WASHINGTON – In a test this summer at Schriever Air Force Base, Colorado, an electronically steered phased array antenna made by Lockheed Martin and Ball Aerospace communicated with four military satellites across multiple orbits.
This was a demonstration of a technology the U.S. Space Force might use in the future to replace the aging network of parabolic dish antennas located around the globe used to fly military satellites.
“This was the first operational demo of the Multi-Band Multi-Mission program to modernize the Space Force satellite control network,” Col. Rhet Turnbull told SpaceNews.
The Multi-Band Multi-Mission program is one of several that Turnbull oversees as the director of the Cross Mission Ground and Communications Enterprise at the Space and Missile Systems Center.
“We were able to do four simultaneous contacts across multiple orbital regimes at different frequencies,” he said.
The Lockheed Martin/Ball Aerospace antenna, about the size of a large conference table, is one of two systems being evaluated under the Multi-Band Multi-Mission program. The other is a phased array antenna from L3Harris that will be tested in the coming days, Turnbull said. The companies received contracts from the Defense Innovation Unit in April 2019 to develop antenna prototypes.
Turnbull said phased array antennas that can maintain contact with multiple satellites are one option being considered to replace 15 existing dish antennas that can only talk to one satellite at a time.
The antennas are located at “remote tracking stations” at Vandenberg Air Force Base, California; Royal Air Force Station Oakhanger, United Kingdom; the island of Diego Garcia in the Indian Ocean; Andersen Air Force Base, Guam; Kaena Point, Hawaii; New Boston Air Force Station, New Hampshire; and Thule Air Base, Greenland.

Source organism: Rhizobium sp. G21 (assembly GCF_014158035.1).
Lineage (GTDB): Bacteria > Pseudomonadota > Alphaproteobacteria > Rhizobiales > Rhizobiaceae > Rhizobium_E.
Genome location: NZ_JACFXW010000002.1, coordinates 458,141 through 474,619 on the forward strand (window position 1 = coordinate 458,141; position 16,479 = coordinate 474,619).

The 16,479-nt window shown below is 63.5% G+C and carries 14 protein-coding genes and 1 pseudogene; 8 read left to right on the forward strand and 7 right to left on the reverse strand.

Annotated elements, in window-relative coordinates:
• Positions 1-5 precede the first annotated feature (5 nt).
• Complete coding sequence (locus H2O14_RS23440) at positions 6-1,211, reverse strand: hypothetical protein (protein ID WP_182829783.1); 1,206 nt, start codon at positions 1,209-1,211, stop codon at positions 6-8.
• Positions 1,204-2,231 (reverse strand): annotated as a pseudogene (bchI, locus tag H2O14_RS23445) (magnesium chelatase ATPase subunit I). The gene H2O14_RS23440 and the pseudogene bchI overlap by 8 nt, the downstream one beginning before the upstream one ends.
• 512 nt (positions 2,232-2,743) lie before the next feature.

The Space Force operates about 77 satellites but more will be deployed in the coming years so the current network of antennas doesn’t have enough capacity. “Phased array technology to control multiple satellites across multiple orbits is something we’ll need in the future,” said Turnbull. “We’re launching a lot of new capabilities and they all need to be commanded and controlled from the ground.”
The Space Force, however, has not yet decided what type of electronically steered antennas it will buy for the satellite control network. “We still have a lot of work to do in assessing what’s affordable,” said Turnbull.
The likely solution, he said, will be a mix of new phased array antennas, commercial services and sharing agreements to use antenna capacity from other U.S. government agencies.
“We’re doing a study on what we want to go build,” said Turnbull. “The most cost effective would be a huge antenna that can talk to 30 to 40 satellites at once, but that also becomes a single point of failure.”
Under a program called “commercial augmentation services,” Turnbull’s office is looking at options such as leasing capacity from commercial vendors. It also is working on a partnership with the National Oceanic and Atmospheric Administration to use the agency’s antennas that have excess capacity.
“To fly the missions that we’ll be launching, we’ll need civil, commercial systems, something like Multi-Band Multi-Mission in addition to the existing systems we have today,” Turnbull said.